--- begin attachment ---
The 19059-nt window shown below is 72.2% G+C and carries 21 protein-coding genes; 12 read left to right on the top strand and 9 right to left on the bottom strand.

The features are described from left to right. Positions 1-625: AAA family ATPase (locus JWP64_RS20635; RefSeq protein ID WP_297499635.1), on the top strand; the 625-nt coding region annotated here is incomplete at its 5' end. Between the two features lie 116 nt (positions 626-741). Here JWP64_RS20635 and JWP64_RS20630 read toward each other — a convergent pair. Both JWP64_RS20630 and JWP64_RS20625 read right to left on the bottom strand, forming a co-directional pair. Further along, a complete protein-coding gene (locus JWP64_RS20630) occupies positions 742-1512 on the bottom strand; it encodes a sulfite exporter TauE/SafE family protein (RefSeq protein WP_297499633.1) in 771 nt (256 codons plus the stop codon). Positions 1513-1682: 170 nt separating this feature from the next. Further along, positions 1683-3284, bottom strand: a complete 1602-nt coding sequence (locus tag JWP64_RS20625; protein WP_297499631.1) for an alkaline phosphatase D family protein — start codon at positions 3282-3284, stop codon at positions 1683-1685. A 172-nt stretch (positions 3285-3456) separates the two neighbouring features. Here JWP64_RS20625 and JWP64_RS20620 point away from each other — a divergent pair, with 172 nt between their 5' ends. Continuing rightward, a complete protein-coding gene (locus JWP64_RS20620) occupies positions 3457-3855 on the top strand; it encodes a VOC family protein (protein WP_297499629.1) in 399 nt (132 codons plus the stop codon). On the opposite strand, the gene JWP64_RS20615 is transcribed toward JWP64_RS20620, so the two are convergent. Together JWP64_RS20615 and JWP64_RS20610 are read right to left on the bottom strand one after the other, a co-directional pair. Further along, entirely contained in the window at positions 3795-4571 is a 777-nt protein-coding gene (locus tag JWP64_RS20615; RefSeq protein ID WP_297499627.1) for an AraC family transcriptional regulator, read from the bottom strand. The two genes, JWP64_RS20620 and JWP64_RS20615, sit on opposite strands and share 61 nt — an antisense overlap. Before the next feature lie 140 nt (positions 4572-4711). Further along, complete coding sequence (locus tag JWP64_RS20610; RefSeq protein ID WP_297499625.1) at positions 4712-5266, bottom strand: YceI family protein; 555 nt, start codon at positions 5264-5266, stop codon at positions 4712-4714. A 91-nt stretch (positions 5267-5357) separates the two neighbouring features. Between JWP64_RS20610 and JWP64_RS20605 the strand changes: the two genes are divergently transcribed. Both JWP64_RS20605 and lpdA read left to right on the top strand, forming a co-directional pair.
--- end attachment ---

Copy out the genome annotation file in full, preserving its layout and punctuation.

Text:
The 19059-nt window shown below is 72.2% G+C and carries 21 protein-coding genes; 12 read left to right on the top strand and 9 right to left on the bottom strand.

The features are described from left to right. Positions 1-625: AAA family ATPase (locus JWP64_RS20635; RefSeq protein ID WP_297499635.1), on the top strand; the 625-nt coding region annotated here is incomplete at its 5' end. Between the two features lie 116 nt (positions 626-741). Here JWP64_RS20635 and JWP64_RS20630 read toward each other — a convergent pair. Both JWP64_RS20630 and JWP64_RS20625 read right to left on the bottom strand, forming a co-directional pair. Further along, a complete protein-coding gene (locus JWP64_RS20630) occupies positions 742-1512 on the bottom strand; it encodes a sulfite exporter TauE/SafE family protein (RefSeq protein WP_297499633.1) in 771 nt (256 codons plus the stop codon). Positions 1513-1682: 170 nt separating this feature from the next. Further along, positions 1683-3284, bottom strand: a complete 1602-nt coding sequence (locus tag JWP64_RS20625; protein WP_297499631.1) for an alkaline phosphatase D family protein — start codon at positions 3282-3284, stop codon at positions 1683-1685. A 172-nt stretch (positions 3285-3456) separates the two neighbouring features. Here JWP64_RS20625 and JWP64_RS20620 point away from each other — a divergent pair, with 172 nt between their 5' ends. Continuing rightward, a complete protein-coding gene (locus JWP64_RS20620) occupies positions 3457-3855 on the top strand; it encodes a VOC family protein (protein WP_297499629.1) in 399 nt (132 codons plus the stop codon). On the opposite strand, the gene JWP64_RS20615 is transcribed toward JWP64_RS20620, so the two are convergent. Together JWP64_RS20615 and JWP64_RS20610 are read right to left on the bottom strand one after the other, a co-directional pair. Further along, entirely contained in the window at positions 3795-4571 is a 777-nt protein-coding gene (locus tag JWP64_RS20615; RefSeq protein ID WP_297499627.1) for an AraC family transcriptional regulator, read from the bottom strand. The two genes, JWP64_RS20620 and JWP64_RS20615, sit on opposite strands and share 61 nt — an antisense overlap. Before the next feature lie 140 nt (positions 4572-4711). Further along, complete coding sequence (locus tag JWP64_RS20610; RefSeq protein ID WP_297499625.1) at positions 4712-5266, bottom strand: YceI family protein; 555 nt, start codon at positions 5264-5266, stop codon at positions 4712-4714. A 91-nt stretch (positions 5267-5357) separates the two neighbouring features. Between JWP64_RS20610 and JWP64_RS20605 the strand changes: the two genes are divergently transcribed. Both JWP64_RS20605 and lpdA read left to right on the top strand, forming a co-directional pair.